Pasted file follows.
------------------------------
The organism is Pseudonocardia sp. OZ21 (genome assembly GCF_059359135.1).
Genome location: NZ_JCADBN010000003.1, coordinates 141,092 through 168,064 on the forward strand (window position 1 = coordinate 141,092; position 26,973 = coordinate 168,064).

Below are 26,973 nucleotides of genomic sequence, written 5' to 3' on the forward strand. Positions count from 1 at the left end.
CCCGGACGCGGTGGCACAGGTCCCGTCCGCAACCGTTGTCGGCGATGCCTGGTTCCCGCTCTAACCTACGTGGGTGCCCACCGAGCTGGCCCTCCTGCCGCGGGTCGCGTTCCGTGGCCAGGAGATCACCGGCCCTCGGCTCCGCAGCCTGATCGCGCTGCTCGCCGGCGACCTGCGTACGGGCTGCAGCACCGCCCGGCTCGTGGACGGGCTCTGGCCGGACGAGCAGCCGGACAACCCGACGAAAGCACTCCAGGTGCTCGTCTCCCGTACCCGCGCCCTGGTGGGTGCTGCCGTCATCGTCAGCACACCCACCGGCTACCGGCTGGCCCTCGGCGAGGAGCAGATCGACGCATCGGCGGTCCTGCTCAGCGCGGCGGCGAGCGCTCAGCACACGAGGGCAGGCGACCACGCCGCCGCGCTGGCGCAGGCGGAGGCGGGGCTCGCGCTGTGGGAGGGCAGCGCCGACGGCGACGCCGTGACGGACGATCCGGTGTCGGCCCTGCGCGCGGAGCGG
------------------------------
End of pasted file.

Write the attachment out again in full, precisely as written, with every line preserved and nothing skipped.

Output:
The organism is Pseudonocardia sp. OZ21 (genome assembly GCF_059359135.1).
Genome location: NZ_JCADBN010000003.1, coordinates 141,092 through 168,064 on the forward strand (window position 1 = coordinate 141,092; position 26,973 = coordinate 168,064).

Below are 26,973 nucleotides of genomic sequence, written 5' to 3' on the forward strand. Positions count from 1 at the left end.
CCCGGACGCGGTGGCACAGGTCCCGTCCGCAACCGTTGTCGGCGATGCCTGGTTCCCGCTCTAACCTACGTGGGTGCCCACCGAGCTGGCCCTCCTGCCGCGGGTCGCGTTCCGTGGCCAGGAGATCACCGGCCCTCGGCTCCGCAGCCTGATCGCGCTGCTCGCCGGCGACCTGCGTACGGGCTGCAGCACCGCCCGGCTCGTGGACGGGCTCTGGCCGGACGAGCAGCCGGACAACCCGACGAAAGCACTCCAGGTGCTCGTCTCCCGTACCCGCGCCCTGGTGGGTGCTGCCGTCATCGTCAGCACACCCACCGGCTACCGGCTGGCCCTCGGCGAGGAGCAGATCGACGCATCGGCGGTCCTGCTCAGCGCGGCGGCGAGCGCTCAGCACACGAGGGCAGGCGACCACGCCGCCGCGCTGGCGCAGGCGGAGGCGGGGCTCGCGCTGTGGGAGGGCAGCGCCGACGGCGACGCCGTGACGGACGATCCGGTGTCGGCCCTGCGCGCGGAGCGG